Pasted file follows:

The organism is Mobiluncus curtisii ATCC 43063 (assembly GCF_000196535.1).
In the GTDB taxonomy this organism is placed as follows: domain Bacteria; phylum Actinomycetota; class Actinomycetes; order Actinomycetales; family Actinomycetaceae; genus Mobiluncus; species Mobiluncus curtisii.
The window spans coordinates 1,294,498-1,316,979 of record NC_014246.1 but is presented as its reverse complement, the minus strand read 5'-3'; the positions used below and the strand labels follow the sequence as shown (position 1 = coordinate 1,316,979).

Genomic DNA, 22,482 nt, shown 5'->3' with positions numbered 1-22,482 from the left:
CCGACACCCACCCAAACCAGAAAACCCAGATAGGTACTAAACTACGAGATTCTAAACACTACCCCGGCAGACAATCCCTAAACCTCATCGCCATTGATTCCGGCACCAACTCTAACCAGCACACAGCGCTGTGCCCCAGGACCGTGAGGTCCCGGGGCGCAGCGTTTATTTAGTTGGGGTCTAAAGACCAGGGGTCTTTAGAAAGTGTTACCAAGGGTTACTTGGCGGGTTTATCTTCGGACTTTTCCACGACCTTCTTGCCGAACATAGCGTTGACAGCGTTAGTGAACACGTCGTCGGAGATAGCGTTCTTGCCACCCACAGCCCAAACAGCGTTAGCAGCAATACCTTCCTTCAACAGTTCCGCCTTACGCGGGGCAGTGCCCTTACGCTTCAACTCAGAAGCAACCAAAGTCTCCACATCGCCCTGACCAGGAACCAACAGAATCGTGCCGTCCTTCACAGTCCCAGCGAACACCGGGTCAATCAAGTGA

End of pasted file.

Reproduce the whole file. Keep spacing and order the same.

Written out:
The organism is Mobiluncus curtisii ATCC 43063 (assembly GCF_000196535.1).
In the GTDB taxonomy this organism is placed as follows: domain Bacteria; phylum Actinomycetota; class Actinomycetes; order Actinomycetales; family Actinomycetaceae; genus Mobiluncus; species Mobiluncus curtisii.
The window spans coordinates 1,294,498-1,316,979 of record NC_014246.1 but is presented as its reverse complement, the minus strand read 5'-3'; the positions used below and the strand labels follow the sequence as shown (position 1 = coordinate 1,316,979).

Genomic DNA, 22,482 nt, shown 5'->3' with positions numbered 1-22,482 from the left:
CCGACACCCACCCAAACCAGAAAACCCAGATAGGTACTAAACTACGAGATTCTAAACACTACCCCGGCAGACAATCCCTAAACCTCATCGCCATTGATTCCGGCACCAACTCTAACCAGCACACAGCGCTGTGCCCCAGGACCGTGAGGTCCCGGGGCGCAGCGTTTATTTAGTTGGGGTCTAAAGACCAGGGGTCTTTAGAAAGTGTTACCAAGGGTTACTTGGCGGGTTTATCTTCGGACTTTTCCACGACCTTCTTGCCGAACATAGCGTTGACAGCGTTAGTGAACACGTCGTCGGAGATAGCGTTCTTGCCACCCACAGCCCAAACAGCGTTAGCAGCAATACCTTCCTTCAACAGTTCCGCCTTACGCGGGGCAGTGCCCTTACGCTTCAACTCAGAAGCAACCAAAGTCTCCACATCGCCCTGACCAGGAACCAACAGAATCGTGCCGTCCTTCACAGTCCCAGCGAACACCGGGTCAATCAAGTGA